# Radial set

In mathematics, given a linear space
, a set
is **radial** at the point
if for every
there exists a
such that for every
,
.[1] Geometrically, this means
is radial at
if for every
a line segment emanating from
in the direction of
lies in
, where the length of the line segment is required to be non-zero but can depend on
.

The set of all points at which is radial is equal to the algebraic interior.[1][2] The points at which a set is radial are often referred to as internal points.[3][4]

A set
is absorbing if and only if it is radial at 0.[1] Some authors use the term *radial* as a synonym for *absorbing*, i. e. they call a set radial if it is radial at 0.[5]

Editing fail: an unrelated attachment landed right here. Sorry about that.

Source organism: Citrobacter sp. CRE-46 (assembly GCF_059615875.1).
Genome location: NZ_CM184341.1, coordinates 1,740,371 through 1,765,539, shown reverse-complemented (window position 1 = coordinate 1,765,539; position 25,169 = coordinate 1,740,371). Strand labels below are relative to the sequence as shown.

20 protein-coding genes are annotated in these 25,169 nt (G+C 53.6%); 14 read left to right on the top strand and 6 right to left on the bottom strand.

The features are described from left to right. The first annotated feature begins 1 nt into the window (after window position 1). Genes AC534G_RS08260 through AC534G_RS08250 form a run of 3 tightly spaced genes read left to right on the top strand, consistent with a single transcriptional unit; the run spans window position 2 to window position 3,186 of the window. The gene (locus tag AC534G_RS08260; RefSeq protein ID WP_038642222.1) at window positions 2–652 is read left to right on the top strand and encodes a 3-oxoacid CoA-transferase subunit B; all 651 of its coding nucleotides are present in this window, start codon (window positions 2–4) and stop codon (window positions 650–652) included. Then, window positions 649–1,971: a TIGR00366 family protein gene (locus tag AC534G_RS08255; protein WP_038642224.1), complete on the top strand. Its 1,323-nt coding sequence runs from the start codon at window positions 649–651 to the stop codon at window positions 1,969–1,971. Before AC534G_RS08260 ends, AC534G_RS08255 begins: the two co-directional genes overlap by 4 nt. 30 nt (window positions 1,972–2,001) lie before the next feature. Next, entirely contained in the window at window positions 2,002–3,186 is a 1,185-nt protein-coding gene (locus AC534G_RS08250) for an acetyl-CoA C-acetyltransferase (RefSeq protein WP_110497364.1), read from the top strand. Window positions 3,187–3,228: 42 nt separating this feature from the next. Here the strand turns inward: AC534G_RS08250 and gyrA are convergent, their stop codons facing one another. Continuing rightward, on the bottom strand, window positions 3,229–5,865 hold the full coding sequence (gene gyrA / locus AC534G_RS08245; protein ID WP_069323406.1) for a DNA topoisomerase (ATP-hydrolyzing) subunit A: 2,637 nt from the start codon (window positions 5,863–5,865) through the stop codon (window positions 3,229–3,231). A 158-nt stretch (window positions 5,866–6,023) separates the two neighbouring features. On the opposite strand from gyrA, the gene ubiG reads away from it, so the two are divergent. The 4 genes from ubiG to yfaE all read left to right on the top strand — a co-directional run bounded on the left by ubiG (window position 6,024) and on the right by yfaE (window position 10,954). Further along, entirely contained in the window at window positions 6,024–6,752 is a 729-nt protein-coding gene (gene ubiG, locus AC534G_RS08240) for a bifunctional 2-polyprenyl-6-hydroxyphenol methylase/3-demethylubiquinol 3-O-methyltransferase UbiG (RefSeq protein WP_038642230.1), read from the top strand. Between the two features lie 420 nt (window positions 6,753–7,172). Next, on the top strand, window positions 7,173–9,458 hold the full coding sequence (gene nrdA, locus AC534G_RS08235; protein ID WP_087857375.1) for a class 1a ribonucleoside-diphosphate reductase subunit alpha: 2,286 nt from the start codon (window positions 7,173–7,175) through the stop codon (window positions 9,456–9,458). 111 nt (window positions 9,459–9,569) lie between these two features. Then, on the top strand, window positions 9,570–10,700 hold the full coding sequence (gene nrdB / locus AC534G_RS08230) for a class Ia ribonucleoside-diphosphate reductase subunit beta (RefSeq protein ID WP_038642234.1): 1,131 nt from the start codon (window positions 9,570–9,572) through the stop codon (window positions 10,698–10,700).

## References

- Jaschke, Stefan; Küchler, Uwe (2000). "Coherent Risk Measures, Valuation Bounds, and (
)-Portfolio Optimization". Cite journal requires
`|journal=`

(help) - Nikolaĭ Kapitonovich Nikolʹskiĭ (1992).
*Functional analysis I: linear functional analysis*. Springer. ISBN 978-3-540-50584-6. - Aliprantis, C.D.; Border, K.C. (2007).
*Infinite Dimensional Analysis: A Hitchhiker's Guide*(3 ed.). Springer. pp. 199–200. doi:10.1007/3-540-29587-9. ISBN 978-3-540-32696-0. - John Cook (May 21, 1988). "Separation of Convex Sets in Linear Topological Spaces" (pdf). Retrieved November 14, 2012.
- Schaefer, Helmuth H. (1971).
*Topological vector spaces*. GTM.**3**. New York: Springer-Verlag. ISBN 0-387-98726-6.

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